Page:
Water-monitoring services modernization will be big step forward: WWF-Canada
After years advocating for improved water quality and providing recommendations to decision-makers, WWF-Canada is pleased to see the Government of Canada’s recent announcement that it plans to invest $89.7 million over five years to modernize monitoring services for the water flow and levels in the country’s rivers and lakes.
“This is such important news,” says Elizabeth Hendriks, WWF-Canada’s vice-president of freshwater. “In the face of climate change, we need to be investing in monitoring and technology that enables Canada to quickly adapt to changing freshwater resources.”
In 2017, WWF-Canada released the first comprehensive national freshwater assessment. The study found almost two-thirds (110 of 167) of sub-watersheds-- the parts of a watershed that drain to a specific location--lack the necessary data to create a baseline picture of watershed health. WWF-Canada has long advocated for 21st century freshwater monitoring systems that includes effective technology, public access to open data, and allowing everyday Canadians to help gather data from their local lakes and rivers.
“This investment is a significant step towards ensuring we have a monitoring system that allows decision makers and local communities to make informed choices for the health of our freshwater,” says Hendriks. “Our political leaders will also be able to make tough decisions knowing they are based on solid data and analysis.”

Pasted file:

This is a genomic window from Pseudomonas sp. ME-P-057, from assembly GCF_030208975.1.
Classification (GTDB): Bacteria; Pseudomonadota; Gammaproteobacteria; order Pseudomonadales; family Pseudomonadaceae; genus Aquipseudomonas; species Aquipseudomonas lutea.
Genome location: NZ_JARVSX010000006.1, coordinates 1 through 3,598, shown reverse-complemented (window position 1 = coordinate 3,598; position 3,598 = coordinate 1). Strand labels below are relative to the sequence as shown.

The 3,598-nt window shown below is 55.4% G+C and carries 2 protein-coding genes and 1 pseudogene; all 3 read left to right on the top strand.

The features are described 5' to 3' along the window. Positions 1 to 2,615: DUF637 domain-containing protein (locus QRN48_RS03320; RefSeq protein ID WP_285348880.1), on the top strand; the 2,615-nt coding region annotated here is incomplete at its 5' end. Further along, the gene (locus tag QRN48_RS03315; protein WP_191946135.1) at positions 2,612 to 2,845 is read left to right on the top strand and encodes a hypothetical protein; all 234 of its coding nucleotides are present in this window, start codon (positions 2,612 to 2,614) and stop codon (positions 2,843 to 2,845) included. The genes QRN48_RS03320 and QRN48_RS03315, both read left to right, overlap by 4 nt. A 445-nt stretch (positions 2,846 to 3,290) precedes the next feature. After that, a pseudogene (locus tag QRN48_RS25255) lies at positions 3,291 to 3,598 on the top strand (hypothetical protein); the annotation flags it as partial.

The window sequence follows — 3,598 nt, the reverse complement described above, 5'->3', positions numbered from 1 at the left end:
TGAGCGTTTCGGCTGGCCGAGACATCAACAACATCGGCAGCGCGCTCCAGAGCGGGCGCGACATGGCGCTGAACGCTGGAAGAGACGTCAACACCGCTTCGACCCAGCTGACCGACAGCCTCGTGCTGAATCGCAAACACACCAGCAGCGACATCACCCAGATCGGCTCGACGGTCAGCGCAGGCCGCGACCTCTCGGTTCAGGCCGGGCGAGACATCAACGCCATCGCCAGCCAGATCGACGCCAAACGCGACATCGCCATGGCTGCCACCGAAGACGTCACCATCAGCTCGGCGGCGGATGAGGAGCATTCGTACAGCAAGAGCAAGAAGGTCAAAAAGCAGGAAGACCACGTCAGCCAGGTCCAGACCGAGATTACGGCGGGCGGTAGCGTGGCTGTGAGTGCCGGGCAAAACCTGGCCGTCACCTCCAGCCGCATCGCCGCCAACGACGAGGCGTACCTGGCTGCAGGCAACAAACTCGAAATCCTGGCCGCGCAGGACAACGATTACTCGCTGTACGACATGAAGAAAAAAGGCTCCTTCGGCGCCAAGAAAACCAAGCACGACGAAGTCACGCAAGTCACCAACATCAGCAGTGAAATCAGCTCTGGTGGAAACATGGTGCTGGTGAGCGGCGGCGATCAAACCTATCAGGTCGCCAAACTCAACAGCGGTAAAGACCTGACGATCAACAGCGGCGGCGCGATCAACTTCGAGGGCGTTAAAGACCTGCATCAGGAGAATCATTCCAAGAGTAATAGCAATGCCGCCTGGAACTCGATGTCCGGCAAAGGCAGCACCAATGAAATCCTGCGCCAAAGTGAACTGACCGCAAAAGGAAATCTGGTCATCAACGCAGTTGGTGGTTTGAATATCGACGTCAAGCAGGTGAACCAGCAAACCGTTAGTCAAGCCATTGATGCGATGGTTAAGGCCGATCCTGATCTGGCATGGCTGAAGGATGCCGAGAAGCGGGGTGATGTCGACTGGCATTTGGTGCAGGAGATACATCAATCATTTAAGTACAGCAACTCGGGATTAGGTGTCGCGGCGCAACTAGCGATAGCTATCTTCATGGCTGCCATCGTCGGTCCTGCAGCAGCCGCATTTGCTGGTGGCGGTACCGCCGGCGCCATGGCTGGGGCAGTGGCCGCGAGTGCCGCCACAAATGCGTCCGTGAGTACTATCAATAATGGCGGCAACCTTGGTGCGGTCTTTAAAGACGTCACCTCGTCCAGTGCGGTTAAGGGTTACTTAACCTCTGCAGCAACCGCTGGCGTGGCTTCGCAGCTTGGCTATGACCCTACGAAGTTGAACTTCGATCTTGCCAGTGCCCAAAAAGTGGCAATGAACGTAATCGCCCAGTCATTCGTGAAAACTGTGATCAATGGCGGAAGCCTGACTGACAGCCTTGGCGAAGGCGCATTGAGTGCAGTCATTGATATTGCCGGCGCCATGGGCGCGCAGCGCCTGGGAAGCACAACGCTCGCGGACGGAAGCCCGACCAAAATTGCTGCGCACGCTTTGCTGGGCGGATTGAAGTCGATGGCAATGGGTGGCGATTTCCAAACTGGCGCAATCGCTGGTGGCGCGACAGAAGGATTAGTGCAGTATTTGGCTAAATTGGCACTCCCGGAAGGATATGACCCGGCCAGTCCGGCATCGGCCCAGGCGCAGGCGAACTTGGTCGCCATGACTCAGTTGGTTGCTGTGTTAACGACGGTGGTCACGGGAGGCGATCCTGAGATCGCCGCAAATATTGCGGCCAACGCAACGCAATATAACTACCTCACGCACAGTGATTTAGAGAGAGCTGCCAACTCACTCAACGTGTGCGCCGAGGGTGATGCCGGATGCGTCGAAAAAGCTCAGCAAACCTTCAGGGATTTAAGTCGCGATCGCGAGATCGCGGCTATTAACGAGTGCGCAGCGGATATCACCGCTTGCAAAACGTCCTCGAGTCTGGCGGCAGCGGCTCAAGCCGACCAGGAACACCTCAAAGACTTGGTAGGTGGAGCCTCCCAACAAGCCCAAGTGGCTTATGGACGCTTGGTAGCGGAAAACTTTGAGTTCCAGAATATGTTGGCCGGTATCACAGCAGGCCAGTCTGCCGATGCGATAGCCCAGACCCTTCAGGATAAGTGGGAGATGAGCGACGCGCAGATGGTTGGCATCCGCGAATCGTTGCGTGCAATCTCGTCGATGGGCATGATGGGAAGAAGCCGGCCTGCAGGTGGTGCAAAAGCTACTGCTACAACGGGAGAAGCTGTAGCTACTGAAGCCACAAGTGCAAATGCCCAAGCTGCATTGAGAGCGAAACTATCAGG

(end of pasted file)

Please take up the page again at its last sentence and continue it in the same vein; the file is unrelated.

Despite being home to 20 per cent of the world’s surface freshwater, Canada has failed to collect quality information on a national scale about the health of our freshwater ecosystems, which are facing ongoing pressure from changing land-use and threats such as climate change, pollution and invasive species.
About World Wildlife Fund Canada
WWF-Canada creates solutions to the environmental challenges that matter most for Canadians. We work in places that are unique and ecologically important, so that nature, wildlife and people thrive together. Because we are all wildlife. For more information, visit wwf.ca.
For further information
Dominic Ali, communications specialist, firstname.lastname@example.org, 647-378-6425